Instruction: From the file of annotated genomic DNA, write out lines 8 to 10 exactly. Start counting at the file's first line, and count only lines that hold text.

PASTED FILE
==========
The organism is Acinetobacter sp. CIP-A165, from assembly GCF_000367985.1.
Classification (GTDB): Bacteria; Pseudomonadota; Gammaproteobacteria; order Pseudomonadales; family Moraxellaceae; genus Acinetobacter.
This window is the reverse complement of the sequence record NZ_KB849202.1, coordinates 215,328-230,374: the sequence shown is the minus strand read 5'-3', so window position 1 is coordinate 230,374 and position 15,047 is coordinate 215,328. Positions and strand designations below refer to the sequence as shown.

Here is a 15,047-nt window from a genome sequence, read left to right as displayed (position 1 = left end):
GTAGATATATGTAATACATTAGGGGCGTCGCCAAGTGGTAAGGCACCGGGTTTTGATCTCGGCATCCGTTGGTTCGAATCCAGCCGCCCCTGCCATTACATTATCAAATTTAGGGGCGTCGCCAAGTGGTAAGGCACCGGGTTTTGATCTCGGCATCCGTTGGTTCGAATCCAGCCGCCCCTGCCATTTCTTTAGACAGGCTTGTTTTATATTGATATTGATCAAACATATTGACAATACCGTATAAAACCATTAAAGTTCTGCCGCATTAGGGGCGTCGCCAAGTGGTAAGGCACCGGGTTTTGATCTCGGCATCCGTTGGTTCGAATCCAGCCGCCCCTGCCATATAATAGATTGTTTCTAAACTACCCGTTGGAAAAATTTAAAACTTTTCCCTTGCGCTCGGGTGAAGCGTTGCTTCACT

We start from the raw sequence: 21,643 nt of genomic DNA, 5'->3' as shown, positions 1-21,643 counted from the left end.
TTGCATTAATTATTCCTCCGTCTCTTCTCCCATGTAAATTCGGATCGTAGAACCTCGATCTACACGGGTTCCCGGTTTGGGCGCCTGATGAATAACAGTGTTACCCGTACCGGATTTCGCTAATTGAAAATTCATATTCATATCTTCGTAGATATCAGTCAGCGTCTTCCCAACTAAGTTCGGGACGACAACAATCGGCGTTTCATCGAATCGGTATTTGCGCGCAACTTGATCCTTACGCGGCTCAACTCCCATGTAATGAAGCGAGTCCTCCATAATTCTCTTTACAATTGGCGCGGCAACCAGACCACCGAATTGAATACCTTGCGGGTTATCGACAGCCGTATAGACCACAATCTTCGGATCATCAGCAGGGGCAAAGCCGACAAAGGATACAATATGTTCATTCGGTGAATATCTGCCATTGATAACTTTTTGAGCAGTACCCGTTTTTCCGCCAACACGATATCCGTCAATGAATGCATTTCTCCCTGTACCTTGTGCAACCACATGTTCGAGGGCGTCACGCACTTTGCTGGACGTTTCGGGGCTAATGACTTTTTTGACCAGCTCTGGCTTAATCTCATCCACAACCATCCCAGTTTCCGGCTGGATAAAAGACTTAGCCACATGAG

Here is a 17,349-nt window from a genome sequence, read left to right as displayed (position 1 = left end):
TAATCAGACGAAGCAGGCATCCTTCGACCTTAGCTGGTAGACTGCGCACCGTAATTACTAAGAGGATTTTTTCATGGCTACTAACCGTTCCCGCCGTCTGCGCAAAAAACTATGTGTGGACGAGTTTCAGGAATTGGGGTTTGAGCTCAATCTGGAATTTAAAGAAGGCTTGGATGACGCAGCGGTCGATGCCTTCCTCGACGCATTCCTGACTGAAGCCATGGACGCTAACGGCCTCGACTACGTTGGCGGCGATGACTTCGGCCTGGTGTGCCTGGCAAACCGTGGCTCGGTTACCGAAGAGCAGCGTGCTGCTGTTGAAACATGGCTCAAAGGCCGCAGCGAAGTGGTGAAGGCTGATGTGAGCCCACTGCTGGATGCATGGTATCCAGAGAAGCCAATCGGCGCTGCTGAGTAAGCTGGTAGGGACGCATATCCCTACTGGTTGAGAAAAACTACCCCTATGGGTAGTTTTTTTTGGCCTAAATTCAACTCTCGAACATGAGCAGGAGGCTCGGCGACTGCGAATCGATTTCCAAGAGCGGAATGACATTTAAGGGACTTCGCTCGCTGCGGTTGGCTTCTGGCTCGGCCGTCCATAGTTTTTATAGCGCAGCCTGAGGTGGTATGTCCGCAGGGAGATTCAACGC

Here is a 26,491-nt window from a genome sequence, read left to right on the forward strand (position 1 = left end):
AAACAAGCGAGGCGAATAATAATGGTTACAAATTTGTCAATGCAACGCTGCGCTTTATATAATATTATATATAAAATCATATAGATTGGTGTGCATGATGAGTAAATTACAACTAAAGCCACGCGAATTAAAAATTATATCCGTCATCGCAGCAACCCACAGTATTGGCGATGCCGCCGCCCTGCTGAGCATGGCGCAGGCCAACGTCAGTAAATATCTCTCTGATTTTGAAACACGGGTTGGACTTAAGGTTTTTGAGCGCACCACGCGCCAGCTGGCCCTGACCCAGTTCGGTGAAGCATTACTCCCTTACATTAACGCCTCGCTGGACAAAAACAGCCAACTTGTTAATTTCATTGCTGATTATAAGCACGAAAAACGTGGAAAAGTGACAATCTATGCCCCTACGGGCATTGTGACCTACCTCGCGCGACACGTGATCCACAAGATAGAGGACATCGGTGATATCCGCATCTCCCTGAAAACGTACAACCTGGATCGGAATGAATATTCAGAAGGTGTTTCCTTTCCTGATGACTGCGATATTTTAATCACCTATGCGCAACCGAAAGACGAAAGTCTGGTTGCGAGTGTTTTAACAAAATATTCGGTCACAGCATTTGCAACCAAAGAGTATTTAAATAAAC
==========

Here is a 17,349-nt window from a genome sequence, read left to right as displayed (position 1 = left end):
TAATCAGACGAAGCAGGCATCCTTCGACCTTAGCTGGTAGACTGCGCACCGTAATTACTAAGAGGATTTTTTCATGGCTACTAACCGTTCCCGCCGTCTGCGCAAAAAACTATGTGTGGACGAGTTTCAGGAATTGGGGTTTGAGCTCAATCTGGAATTTAAAGAAGGCTTGGATGACGCAGCGGTCGATGCCTTCCTCGACGCATTCCTGACTGAAGCCATGGACGCTAACGGCCTCGACTACGTTGGCGGCGATGACTTCGGCCTGGTGTGCCTGGCAAACCGTGGCTCGGTTACCGAAGAGCAGCGTGCTGCTGTTGAAACATGGCTCAAAGGCCGCAGCGAAGTGGTGAAGGCTGATGTGAGCCCACTGCTGGATGCATGGTATCCAGAGAAGCCAATCGGCGCTGCTGAGTAAGCTGGTAGGGACGCATATCCCTACTGGTTGAGAAAAACTACCCCTATGGGTAGTTTTTTTTGGCCTAAATTCAACTCTCGAACATGAGCAGGAGGCTCGGCGACTGCGAATCGATTTCCAAGAGCGGAATGACATTTAAGGGACTTCGCTCGCTGCGGTTGGCTTCTGGCTCGGCCGTCCATAGTTTTTATAGCGCAGCCTGAGGTGGTATGTCCGCAGGGAGATTCAACGC

Here is a 26,491-nt window from a genome sequence, read left to right on the forward strand (position 1 = left end):